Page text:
July 9, 2014
Bullfrogs were originally introduced in the 1950s close to the Canada-US border in the South Okanagan. Researchers, private landowners, local conservation organizations, and government have collaborated in bullfrog removal efforts in the South Okanagan since 2004. Removal efforts have drastically reduced bullfrog occurrence near the Canada-US border; however, a handful of bullfrogs can colonize an area within 1 or 2 breeding seasons. Detecting all individuals is essential in preventing the species' spread.
Introduced bullfrogs pose a great threat to native Okanagan amphibians. Bullfrogs are not only voracious predators, but they reproduce rapidly by laying thousands of eggs, out-compete other animals for resources, and spread disease to native amphibians. Many native amphibian species are already at risk due to human influences such as road mortality and pollution. Removing the added threat of bullfrogs is vital to native amphibians' survival in the Okanagan. Bullfrogs take up to 2 seasons to mature into adults, putting permanent ponds and the species which live in permanent ponds, such as the endangered Blotched Tiger Salamander, at particular risk.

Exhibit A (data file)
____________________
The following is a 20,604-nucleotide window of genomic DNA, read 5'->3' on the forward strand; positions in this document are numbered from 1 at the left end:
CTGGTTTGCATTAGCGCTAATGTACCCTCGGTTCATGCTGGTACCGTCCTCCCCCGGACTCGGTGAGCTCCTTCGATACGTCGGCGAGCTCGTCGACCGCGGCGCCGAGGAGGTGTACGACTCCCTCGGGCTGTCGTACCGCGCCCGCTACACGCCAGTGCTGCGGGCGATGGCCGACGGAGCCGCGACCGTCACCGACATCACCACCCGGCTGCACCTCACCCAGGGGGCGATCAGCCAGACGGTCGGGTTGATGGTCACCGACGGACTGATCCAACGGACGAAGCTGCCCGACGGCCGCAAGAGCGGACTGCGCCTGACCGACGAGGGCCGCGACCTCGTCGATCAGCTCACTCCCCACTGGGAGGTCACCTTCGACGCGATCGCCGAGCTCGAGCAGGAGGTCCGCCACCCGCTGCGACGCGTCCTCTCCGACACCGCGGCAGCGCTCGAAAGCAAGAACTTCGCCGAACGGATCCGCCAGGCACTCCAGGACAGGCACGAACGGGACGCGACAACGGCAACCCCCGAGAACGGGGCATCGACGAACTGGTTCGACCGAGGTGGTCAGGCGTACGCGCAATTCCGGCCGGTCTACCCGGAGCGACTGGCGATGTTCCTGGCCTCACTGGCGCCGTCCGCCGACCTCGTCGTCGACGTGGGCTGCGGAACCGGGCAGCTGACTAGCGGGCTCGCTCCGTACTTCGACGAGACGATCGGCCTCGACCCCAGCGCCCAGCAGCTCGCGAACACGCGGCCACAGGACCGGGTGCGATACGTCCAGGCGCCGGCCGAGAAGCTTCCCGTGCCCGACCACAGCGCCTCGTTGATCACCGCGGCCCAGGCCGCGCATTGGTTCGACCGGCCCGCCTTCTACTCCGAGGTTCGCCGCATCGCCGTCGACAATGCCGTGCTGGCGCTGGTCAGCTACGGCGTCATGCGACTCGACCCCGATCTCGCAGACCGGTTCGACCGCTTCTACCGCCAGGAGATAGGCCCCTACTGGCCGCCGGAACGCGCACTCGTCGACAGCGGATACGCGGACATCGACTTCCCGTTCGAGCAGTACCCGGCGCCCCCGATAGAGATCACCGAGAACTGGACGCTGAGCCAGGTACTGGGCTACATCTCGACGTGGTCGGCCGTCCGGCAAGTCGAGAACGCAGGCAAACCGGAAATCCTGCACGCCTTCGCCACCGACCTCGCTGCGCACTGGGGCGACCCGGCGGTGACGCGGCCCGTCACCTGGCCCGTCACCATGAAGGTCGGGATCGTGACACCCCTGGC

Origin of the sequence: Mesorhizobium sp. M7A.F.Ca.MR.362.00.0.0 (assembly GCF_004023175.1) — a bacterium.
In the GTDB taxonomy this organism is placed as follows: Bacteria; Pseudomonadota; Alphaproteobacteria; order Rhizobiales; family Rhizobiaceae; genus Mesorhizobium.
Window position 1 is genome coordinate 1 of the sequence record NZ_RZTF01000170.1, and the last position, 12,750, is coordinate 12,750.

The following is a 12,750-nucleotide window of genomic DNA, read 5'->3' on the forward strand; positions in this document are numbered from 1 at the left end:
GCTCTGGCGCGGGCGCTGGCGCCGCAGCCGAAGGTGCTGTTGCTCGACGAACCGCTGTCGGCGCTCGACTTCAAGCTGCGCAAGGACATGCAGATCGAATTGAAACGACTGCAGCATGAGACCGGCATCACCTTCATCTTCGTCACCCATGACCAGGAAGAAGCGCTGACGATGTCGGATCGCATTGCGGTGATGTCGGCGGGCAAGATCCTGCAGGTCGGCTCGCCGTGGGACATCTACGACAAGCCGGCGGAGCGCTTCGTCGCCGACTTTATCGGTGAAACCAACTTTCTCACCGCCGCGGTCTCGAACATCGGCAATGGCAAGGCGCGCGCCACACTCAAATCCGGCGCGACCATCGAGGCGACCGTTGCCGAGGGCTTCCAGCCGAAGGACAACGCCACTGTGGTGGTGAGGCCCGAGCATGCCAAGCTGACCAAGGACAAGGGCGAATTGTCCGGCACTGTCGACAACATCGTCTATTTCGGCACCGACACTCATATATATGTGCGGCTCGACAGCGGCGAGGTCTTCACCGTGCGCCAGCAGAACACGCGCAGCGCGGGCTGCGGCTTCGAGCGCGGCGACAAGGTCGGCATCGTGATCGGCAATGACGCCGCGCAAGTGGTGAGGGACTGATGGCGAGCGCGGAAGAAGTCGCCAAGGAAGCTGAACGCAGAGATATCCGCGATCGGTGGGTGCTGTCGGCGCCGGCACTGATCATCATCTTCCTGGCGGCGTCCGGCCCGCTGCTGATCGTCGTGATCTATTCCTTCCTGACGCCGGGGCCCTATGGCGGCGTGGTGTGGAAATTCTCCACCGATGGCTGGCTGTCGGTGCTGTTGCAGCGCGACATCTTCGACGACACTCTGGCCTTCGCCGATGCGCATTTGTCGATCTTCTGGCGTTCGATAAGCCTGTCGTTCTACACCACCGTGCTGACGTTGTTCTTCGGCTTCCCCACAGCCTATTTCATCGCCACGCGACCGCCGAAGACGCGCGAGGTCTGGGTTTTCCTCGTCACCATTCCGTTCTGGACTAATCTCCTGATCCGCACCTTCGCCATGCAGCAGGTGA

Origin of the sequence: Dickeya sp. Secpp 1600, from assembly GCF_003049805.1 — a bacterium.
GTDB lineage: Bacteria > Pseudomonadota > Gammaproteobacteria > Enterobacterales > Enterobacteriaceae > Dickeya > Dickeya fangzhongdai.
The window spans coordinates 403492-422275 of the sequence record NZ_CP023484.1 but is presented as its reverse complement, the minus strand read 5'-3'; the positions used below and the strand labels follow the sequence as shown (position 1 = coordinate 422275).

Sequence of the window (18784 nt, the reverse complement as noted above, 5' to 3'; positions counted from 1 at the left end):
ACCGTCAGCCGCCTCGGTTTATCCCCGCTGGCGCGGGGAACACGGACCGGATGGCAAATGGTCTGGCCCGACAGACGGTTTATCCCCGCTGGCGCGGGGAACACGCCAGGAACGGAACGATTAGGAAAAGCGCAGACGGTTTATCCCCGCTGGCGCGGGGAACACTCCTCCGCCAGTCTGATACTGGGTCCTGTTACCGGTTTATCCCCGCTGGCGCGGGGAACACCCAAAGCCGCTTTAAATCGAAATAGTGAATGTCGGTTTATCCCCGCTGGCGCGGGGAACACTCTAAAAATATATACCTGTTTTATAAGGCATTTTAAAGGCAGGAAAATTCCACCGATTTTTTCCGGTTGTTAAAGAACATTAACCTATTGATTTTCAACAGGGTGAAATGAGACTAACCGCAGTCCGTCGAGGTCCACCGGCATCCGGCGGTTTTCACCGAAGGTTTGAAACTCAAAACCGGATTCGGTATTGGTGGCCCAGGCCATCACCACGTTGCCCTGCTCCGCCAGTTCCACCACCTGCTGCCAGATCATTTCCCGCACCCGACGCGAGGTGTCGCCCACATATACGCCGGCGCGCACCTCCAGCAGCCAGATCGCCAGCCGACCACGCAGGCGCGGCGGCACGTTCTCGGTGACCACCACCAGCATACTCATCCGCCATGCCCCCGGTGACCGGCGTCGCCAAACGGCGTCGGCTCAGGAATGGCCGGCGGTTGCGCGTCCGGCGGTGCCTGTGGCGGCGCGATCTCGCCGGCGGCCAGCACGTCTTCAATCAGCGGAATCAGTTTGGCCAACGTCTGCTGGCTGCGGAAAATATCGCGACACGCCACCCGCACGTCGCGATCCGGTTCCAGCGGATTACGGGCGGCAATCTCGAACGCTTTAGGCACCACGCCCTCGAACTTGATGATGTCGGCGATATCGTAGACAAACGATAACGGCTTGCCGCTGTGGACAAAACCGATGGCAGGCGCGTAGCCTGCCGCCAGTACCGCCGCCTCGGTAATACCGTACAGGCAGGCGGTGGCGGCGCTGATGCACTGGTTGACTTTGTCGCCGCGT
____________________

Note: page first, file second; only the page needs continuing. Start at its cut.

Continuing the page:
Okanagan Similkameen Stewardship is conducting outreach and inventory of potential Bullfrog sites throughout Penticton and Summerland throughout July. They are hosting a Bullfrog Identification and Inventory workshop on Wednesday, July 14 at 7 p.m. at the pond in Skaha Lake Park on South Main and Lee Ave in Penticton. Please RSVP for this workshop, to become a volunteer monitor and citizen scientist, contact Alyson Skinner at 250-809-1980 or send an email.